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FY2009 Sex Ed Abstinence Fact Sheet

Fact Sheet

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FY2009 Sex Ed Abstinence Fact Sheet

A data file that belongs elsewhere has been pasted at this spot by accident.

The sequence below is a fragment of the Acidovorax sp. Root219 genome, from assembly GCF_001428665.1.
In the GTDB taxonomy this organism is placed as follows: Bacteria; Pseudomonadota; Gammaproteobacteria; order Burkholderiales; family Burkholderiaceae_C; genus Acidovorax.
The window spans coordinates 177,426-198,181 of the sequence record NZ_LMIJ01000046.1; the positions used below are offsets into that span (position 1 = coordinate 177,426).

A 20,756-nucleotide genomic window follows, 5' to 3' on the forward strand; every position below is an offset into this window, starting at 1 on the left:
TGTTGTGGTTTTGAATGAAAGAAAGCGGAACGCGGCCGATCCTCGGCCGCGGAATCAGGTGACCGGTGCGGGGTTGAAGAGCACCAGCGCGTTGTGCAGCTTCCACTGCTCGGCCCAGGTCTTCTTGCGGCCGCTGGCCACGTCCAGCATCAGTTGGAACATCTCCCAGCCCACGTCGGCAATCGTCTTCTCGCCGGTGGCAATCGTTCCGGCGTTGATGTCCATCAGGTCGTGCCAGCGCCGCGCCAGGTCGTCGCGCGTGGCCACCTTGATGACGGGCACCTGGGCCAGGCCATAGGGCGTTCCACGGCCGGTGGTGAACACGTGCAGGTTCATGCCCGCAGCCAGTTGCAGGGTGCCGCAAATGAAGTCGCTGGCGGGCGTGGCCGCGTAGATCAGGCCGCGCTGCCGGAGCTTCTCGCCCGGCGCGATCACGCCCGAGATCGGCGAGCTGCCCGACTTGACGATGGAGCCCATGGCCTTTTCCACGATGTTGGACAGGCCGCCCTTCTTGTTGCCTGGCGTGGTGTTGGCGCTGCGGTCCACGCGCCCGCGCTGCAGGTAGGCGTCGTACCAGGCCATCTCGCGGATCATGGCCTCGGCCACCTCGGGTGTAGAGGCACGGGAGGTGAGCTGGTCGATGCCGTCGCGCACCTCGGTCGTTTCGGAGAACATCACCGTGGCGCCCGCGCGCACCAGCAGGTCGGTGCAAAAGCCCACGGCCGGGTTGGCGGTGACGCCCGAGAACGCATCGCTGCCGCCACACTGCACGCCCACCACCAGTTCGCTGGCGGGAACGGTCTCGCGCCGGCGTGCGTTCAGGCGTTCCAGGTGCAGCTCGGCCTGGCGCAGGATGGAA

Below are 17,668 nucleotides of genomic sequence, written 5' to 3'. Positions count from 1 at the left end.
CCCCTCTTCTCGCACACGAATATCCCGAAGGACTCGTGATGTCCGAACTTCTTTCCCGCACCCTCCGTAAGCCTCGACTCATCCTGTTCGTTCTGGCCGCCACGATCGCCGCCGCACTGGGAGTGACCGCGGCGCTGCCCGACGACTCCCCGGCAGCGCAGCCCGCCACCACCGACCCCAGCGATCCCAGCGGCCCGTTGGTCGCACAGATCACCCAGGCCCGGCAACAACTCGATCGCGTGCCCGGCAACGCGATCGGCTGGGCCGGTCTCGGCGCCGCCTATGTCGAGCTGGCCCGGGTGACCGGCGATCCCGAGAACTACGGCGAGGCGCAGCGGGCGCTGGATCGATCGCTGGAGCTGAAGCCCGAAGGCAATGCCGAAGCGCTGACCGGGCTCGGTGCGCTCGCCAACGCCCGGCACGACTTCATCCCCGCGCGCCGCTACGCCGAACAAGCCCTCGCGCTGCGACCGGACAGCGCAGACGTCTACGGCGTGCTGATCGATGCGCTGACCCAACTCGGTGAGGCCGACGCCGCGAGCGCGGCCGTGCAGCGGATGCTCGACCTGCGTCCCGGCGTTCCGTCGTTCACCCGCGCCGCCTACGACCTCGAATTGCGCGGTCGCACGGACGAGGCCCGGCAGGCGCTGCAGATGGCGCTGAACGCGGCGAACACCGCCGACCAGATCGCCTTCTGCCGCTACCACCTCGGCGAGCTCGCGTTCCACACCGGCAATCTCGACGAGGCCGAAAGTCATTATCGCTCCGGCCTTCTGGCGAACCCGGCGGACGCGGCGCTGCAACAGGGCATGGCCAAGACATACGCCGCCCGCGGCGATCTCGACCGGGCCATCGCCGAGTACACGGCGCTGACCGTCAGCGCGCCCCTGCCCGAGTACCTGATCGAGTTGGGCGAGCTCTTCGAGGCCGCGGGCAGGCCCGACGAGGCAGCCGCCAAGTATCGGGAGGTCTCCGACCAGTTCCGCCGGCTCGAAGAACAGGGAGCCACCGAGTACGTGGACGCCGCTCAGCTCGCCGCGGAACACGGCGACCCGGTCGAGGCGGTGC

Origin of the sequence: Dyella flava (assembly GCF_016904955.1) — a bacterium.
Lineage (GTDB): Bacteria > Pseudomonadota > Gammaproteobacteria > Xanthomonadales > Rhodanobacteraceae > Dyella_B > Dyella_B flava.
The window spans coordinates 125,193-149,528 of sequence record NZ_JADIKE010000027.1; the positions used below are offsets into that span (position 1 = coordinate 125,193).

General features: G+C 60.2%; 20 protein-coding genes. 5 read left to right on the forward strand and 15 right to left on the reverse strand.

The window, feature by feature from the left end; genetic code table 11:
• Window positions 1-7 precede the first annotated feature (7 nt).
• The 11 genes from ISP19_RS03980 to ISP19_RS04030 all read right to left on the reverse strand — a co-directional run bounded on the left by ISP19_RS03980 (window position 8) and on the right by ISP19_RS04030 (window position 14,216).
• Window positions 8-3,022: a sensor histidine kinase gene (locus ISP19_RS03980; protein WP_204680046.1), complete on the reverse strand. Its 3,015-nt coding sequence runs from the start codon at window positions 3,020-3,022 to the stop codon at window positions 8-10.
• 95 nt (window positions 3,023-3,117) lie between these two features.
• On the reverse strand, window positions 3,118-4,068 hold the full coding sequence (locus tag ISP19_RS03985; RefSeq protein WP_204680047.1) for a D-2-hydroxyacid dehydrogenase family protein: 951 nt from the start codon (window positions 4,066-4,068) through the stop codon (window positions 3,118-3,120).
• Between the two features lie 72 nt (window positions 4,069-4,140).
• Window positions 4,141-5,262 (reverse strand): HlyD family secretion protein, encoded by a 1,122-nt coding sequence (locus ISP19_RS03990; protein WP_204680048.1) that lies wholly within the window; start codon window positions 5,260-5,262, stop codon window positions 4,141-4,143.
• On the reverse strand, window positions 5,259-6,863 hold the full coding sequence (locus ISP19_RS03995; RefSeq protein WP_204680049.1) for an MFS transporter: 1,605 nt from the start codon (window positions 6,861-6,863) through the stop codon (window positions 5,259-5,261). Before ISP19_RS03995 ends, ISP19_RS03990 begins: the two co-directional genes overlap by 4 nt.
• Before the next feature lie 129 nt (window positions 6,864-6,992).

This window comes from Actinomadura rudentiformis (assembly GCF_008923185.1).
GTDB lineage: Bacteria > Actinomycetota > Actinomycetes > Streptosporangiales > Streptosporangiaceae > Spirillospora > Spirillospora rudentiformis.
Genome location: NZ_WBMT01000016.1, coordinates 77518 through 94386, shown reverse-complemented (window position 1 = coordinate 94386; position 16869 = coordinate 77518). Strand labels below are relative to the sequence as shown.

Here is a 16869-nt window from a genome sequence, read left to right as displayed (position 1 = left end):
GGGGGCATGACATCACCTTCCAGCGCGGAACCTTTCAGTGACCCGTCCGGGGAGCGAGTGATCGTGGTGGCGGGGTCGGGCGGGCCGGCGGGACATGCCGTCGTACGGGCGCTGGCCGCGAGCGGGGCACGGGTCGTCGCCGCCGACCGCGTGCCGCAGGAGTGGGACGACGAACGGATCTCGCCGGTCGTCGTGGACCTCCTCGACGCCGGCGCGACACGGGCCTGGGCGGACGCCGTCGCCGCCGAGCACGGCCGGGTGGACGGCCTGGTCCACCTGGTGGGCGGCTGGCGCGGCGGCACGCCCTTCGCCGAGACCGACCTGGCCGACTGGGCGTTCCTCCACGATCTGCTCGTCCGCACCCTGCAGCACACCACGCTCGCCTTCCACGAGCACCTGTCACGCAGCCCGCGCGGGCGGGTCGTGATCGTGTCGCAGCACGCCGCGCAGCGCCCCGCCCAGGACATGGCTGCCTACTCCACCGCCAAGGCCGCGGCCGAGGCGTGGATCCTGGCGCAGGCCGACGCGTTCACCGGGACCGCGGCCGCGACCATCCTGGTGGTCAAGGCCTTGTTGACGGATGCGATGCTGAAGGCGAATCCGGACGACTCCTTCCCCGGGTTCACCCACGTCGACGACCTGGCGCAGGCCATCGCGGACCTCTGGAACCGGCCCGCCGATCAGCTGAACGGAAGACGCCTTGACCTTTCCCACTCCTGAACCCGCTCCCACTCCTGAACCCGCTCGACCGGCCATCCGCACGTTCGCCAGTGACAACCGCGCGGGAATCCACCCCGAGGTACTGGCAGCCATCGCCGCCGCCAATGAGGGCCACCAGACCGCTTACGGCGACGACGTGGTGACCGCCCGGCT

1. 1. Invest in Comprehensive Sexuality Education Stop Funding Abstinence-only Programs NASTAD supports increased funding for comprehensive HIV prevention programs targeted at youth and opposes continued investment in unproven abstinence-only education programs. SUPPORT EVIDENCE BASED PROGRAMS FOR CDC DIVISION OF ADOLESCENT AND SCHOOL YOUTH HEALTH • The only federal funding for comprehensive sexual Increased federal funding for domestic HIV education is from CDC’s DASH program which prevention through the Centers for Disease provides funding to state and local education Control and Prevention's (CDC) Division of HIV/AIDS Prevention is needed to boost agencies to support the development and programs targeted at out of school youth. implementation of effective HIV prevention programs for school-aged children. The programs • Increased funding for CDC’s Division of are locally designed to target those most at risk for Adolescent and School Health (DASH) is sexual–risk taking behaviors and often include an needed to strengthen HIV prevention evaluation component. In FY2008, DASH’s school education efforts in schools. health program was funded at $40.2 million. • Passage of legislation that creates a dedicated RESPONSIBLE EDUCATION ABOUT LIFE (REAL) ACT funding stream for abstinence-based comprehensive sexuality education is needed. The Responsible Education About Life (REAL) Act, S 972 / HR 1653, sponsored by Representative Barbara • Funding for youth-targeted HIV prevention Lee (D-CA) and Senator Frank Lautenberg (D-NJ) education continues to be an important provides funding to states to support a component of state and local health comprehensive approach to sexuality education. The department HIV/AIDS prevention activities. legislation, endorsed by NASTAD, allows states to receive federal funds for medically accurate, age- • Comprehensive sexuality education programs appropriate comprehensive sexuality education in have been found effective in delaying the onset schools that includes information on both abstinence of sexual intercourse, reducing the number of and contraception, from both a values and public sexual partners, and increasing contraception health perspective. REAL authorizes state programs and condom use.1 to operate under a nine-point definition of quot;family life education programsquot; that stands in sharp contrast • There continues to be no scientific evidence to to the eight-point definition of Section 510(b) that indicate abstinence-only programs have any now governs federal abstinence funding. REAL efficacy in delaying the sexual debut of youth. defines a program of quot;family life educationquot; as one that: • An Institute of Medicine Report recommends 1. is age-appropriate and medically accurate; that “Congress, as well as other federal, state, 2. does not teach or promote religion; and local policymakers, eliminate the 3. teaches that abstinence is the only sure way to requirements that public funds be used for avoid pregnancy or sexually transmitted diseases; abstinence-only education, and that states and 4. stresses the value of abstinence while not local school districts implement and continue ignoring those young people who have had or are to support age-appropriate comprehensive sex having sexual intercourse; education and condom availability.”2 5. provides information about the health benefits